Lawyers representing a group of people who claim they were sexually abused by the former Labour MP Lord Janner say they are to seek a review of the decision not to prosecute him.
The Director of Public Prosecutions announced Lord Janner, 86, would not be charged, despite sufficient evidence to bring a case, because of his dementia.
The ex-MP has denied any wrongdoing.
The CPS Victims’ Right to Review Scheme allows a complainant to request a charging decision be reconsidered.
Guidelines suggest a review, to be conducted by a prosecutor unconnected to the original case, would normally take six weeks.
Slater Gordon has confirmed it has written to the CPS on behalf of its clients, formally requesting a review, and one other law firm is understood to also be making an application.
The CPS has confirmed it has received at least one request for a review of its decision.
Announcing her decision on on 16 April, DPP Alison Saunders said there was enough evidence to prosecute Lord Janner for 22 offences against nine children.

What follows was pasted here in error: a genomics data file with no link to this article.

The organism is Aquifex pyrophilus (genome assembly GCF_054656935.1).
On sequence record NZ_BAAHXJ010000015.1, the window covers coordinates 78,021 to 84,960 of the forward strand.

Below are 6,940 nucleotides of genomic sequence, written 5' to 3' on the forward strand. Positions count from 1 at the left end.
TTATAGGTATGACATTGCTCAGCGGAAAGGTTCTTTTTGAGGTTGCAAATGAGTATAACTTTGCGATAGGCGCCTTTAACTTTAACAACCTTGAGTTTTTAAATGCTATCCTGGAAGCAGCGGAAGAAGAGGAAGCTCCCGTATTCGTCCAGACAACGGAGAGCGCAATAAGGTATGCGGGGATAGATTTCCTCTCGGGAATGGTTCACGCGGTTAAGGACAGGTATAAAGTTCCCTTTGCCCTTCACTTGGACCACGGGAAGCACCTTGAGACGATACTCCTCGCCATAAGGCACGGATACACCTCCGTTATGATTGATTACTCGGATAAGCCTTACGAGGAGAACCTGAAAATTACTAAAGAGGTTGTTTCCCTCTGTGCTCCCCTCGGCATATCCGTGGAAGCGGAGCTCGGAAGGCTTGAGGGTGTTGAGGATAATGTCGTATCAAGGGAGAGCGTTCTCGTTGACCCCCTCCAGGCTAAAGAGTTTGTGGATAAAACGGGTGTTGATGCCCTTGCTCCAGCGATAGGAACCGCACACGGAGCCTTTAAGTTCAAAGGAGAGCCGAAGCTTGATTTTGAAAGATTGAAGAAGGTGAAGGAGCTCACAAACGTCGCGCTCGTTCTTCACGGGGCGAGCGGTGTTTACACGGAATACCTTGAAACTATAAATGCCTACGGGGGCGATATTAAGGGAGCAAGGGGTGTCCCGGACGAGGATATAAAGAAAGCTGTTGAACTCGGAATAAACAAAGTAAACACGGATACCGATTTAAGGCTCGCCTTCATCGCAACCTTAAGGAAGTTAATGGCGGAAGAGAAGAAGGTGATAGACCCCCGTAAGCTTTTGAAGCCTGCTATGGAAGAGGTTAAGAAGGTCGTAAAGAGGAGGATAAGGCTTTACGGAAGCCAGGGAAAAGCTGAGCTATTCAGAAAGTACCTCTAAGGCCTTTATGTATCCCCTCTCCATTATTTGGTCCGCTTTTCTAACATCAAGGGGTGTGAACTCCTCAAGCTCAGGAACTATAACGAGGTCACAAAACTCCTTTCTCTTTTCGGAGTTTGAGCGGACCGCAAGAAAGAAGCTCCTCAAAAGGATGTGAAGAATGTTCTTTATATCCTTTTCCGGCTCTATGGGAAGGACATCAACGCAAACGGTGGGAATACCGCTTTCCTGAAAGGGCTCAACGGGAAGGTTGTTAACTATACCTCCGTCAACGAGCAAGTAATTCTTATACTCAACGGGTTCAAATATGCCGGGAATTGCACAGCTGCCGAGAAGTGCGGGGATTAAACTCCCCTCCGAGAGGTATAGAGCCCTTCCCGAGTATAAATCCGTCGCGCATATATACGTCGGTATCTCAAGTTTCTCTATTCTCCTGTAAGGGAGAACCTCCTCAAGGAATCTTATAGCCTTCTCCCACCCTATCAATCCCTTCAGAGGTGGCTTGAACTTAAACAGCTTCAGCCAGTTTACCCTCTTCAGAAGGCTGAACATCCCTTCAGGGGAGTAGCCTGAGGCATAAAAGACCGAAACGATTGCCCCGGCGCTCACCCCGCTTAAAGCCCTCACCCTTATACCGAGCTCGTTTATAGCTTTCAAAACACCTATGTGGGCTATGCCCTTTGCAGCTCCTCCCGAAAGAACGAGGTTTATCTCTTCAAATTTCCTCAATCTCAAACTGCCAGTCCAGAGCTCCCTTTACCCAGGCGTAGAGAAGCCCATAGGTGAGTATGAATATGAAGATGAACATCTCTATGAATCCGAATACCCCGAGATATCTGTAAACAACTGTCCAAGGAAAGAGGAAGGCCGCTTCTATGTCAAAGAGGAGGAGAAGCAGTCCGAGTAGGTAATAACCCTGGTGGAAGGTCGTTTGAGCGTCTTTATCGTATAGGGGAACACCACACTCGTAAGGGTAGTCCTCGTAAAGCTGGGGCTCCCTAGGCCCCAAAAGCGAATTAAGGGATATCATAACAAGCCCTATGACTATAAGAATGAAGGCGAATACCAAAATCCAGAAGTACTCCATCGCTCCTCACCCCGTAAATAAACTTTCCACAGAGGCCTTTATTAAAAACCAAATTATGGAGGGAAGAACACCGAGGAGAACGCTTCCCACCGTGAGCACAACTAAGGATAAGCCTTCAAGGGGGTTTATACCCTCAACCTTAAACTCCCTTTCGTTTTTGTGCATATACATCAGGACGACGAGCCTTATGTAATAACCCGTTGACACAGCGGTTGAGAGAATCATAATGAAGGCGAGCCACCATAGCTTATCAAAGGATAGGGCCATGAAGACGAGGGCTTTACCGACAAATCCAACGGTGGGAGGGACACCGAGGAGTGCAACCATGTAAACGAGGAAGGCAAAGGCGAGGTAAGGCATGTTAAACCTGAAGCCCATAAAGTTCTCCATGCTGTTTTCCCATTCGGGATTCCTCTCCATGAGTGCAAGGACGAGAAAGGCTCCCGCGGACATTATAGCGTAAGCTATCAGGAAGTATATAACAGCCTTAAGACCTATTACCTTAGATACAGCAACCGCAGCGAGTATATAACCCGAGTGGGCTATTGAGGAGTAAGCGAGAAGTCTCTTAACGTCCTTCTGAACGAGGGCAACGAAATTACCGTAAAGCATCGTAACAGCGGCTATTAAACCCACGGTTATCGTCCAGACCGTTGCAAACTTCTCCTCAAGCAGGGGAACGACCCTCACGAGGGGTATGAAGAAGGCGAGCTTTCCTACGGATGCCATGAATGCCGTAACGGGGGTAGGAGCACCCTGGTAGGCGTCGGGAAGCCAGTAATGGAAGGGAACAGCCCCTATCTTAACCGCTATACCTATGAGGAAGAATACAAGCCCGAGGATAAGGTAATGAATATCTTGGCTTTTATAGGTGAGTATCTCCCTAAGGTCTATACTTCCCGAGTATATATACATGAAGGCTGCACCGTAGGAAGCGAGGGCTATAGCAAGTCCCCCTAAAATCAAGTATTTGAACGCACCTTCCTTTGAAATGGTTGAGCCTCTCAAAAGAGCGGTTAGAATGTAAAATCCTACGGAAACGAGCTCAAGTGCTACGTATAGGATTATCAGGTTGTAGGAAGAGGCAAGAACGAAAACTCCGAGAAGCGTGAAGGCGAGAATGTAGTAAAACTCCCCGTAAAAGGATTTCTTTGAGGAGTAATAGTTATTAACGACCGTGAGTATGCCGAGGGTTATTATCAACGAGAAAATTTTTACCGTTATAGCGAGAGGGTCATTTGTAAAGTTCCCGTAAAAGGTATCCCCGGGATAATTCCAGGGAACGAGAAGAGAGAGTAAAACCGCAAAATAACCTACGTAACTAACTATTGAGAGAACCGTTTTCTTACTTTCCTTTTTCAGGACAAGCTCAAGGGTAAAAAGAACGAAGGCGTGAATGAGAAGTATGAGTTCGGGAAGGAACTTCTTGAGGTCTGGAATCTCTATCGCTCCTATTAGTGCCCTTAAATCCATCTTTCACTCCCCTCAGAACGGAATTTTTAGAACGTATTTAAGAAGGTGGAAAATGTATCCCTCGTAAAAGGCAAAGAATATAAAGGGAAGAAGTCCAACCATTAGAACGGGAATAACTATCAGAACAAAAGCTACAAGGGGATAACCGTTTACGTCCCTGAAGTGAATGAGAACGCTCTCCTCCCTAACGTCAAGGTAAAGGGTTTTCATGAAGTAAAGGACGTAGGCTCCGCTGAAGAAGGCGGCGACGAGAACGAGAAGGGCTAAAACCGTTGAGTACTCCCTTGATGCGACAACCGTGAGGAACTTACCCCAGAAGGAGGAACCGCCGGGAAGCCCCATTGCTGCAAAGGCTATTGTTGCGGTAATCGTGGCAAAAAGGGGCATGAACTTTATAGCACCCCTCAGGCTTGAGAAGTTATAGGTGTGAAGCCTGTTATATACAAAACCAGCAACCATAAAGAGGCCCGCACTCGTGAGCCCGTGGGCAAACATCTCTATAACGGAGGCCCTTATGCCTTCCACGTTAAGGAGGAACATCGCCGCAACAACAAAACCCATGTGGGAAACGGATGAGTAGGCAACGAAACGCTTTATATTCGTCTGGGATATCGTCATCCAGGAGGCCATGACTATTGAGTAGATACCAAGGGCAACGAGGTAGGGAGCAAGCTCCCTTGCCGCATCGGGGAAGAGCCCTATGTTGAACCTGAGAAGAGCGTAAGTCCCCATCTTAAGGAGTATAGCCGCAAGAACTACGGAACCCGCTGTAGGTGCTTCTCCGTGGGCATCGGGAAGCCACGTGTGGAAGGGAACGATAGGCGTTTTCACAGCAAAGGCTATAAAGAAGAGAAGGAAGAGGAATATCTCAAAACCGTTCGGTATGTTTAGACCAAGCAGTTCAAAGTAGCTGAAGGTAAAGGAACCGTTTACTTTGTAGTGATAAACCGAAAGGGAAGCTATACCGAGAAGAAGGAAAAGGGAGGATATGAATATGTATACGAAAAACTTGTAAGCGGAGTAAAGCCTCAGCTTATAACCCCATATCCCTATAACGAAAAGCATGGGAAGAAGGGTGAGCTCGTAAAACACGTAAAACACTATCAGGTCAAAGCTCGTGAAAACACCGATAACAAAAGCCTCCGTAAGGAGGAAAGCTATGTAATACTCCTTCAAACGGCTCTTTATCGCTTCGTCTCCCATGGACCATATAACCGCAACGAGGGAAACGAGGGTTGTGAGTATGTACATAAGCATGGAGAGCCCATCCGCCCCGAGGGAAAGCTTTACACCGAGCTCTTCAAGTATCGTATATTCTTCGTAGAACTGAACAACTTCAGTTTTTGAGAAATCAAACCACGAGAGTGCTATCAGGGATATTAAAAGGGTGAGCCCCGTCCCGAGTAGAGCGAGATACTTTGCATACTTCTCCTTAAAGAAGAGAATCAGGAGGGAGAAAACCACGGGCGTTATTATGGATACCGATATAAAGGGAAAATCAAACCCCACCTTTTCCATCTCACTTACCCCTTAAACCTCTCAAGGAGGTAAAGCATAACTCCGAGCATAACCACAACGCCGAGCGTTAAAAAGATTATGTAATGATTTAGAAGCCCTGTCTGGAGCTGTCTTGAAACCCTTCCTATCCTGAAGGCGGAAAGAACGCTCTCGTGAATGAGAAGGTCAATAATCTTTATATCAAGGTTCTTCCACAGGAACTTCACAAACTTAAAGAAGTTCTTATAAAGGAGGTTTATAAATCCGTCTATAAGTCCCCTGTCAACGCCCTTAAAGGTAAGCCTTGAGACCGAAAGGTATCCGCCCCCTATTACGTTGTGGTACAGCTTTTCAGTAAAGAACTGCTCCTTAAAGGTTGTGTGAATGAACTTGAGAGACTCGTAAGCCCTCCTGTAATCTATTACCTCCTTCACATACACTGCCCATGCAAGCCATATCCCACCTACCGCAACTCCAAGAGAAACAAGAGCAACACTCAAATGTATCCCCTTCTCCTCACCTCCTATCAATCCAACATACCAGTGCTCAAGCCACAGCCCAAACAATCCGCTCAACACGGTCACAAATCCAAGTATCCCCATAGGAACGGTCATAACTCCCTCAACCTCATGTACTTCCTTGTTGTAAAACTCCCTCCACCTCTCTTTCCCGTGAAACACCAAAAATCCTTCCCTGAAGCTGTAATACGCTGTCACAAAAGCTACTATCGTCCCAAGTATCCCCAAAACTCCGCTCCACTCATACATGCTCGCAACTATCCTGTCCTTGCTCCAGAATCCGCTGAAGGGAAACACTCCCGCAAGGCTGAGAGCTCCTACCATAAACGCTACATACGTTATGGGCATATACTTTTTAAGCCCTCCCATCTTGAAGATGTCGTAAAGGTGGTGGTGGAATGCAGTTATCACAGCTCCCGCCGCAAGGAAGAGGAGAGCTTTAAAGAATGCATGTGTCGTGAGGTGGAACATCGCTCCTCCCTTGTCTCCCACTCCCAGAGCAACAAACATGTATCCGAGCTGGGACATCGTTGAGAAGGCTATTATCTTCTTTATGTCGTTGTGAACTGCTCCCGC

But she said the CPS also has to decide if a prosecution is in the public interest. Four medical experts concluded Lord Janner was not healthy enough to enter a plea, instruct a solicitor or take part in a trial after he was diagnosed with Alzheimer’s in 2009.
BBC home affairs correspondent Tom Symonds says it is likely the review will centre on this medical assessment, along with the question of whether the DPP was wrong to rule out a so-called trial of the facts.
This would have involved a jury hearing details of the alleged abuse, and deciding whether it happened, without there being a possibility of Lord Janner entering a plea or facing conviction.
Ms Saunders decided such a trial should not take place because under law it could only result an order that Lord Janner be confined to hospital, a supervision order or an “absolute discharge”, a decision by the court that no further action should be taken.
She said Lord Janner was not a risk to the public because of his condition, and therefore it was not in the public interest to begin criminal proceedings.